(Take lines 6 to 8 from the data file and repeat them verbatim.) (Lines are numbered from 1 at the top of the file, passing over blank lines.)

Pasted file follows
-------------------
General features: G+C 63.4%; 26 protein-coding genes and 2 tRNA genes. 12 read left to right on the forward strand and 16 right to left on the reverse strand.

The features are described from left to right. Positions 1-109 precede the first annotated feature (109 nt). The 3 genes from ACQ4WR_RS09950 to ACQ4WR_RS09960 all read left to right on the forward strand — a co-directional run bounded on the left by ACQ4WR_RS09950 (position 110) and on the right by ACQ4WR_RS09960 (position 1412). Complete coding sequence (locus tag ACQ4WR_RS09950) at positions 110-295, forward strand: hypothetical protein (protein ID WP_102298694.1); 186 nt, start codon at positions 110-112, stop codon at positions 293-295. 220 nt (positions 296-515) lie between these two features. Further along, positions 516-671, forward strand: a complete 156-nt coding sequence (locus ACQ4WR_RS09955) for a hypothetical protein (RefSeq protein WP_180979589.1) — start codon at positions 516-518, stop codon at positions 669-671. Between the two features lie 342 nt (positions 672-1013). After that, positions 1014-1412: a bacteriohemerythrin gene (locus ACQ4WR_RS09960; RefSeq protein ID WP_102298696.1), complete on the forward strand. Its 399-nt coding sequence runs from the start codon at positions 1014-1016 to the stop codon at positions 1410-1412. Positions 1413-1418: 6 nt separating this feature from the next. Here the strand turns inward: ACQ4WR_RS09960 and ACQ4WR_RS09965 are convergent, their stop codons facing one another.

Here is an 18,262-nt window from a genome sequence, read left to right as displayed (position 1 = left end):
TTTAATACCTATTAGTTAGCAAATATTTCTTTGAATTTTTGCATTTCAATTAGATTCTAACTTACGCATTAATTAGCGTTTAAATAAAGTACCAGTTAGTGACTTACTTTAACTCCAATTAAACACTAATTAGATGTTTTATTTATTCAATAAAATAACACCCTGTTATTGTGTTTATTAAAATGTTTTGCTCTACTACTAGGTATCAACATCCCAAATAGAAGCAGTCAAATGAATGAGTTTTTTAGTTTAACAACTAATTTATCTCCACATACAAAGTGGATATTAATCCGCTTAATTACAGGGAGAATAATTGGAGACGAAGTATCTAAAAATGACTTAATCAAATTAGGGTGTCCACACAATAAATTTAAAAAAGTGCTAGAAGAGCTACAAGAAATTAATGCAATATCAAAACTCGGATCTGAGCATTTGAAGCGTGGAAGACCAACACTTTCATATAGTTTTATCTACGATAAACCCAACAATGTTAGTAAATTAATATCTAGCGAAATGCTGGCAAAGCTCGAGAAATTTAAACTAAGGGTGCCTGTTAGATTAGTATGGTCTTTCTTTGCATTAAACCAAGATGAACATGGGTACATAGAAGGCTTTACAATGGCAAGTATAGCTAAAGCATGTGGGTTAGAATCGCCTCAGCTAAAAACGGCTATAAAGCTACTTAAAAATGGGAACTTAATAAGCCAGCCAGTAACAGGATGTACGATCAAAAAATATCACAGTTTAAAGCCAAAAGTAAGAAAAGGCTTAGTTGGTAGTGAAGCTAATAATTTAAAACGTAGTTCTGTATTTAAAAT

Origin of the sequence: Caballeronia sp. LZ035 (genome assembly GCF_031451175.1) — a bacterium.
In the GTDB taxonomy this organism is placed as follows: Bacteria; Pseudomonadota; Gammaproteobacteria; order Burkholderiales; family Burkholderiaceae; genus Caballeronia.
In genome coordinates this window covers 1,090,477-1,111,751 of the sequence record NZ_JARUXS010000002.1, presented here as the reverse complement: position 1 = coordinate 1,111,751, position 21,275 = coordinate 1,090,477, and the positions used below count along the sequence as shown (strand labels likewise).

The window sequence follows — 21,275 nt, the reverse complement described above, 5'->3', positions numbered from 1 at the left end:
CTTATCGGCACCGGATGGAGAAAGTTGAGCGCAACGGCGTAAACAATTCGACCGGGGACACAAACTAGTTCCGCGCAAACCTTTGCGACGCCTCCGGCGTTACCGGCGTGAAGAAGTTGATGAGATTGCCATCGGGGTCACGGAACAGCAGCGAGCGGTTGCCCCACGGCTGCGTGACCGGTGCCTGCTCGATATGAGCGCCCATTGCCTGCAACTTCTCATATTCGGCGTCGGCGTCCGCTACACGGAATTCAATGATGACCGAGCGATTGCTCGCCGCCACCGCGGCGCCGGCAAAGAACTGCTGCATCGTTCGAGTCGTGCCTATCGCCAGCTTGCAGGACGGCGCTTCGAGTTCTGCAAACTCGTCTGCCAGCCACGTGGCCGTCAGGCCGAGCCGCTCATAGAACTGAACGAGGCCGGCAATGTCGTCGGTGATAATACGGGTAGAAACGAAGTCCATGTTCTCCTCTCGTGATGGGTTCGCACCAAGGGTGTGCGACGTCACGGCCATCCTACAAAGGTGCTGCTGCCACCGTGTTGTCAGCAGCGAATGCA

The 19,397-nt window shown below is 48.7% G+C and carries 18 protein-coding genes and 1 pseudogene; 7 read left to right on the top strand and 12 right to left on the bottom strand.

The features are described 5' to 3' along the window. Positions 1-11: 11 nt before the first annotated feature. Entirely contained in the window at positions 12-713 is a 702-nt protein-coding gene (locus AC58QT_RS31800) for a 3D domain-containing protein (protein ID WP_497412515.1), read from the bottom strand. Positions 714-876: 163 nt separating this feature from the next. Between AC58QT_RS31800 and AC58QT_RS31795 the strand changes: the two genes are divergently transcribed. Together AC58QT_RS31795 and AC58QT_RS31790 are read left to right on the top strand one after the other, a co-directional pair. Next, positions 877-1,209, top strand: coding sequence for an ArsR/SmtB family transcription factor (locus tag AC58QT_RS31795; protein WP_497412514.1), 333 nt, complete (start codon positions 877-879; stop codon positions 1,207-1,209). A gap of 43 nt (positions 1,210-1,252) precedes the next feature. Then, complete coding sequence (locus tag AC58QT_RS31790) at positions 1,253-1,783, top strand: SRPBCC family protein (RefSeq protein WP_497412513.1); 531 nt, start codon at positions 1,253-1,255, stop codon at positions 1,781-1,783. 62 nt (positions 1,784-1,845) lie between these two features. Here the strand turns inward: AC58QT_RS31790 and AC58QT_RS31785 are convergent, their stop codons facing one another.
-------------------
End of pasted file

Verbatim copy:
In the GTDB taxonomy this organism is placed as follows: Bacteria; Pseudomonadota; Gammaproteobacteria; order Burkholderiales; family Burkholderiaceae; genus Caballeronia.
In genome coordinates this window covers 1,090,477-1,111,751 of the sequence record NZ_JARUXS010000002.1, presented here as the reverse complement: position 1 = coordinate 1,111,751, position 21,275 = coordinate 1,090,477, and the positions used below count along the sequence as shown (strand labels likewise).

The window sequence follows — 21,275 nt, the reverse complement described above, 5'->3', positions numbered from 1 at the left end: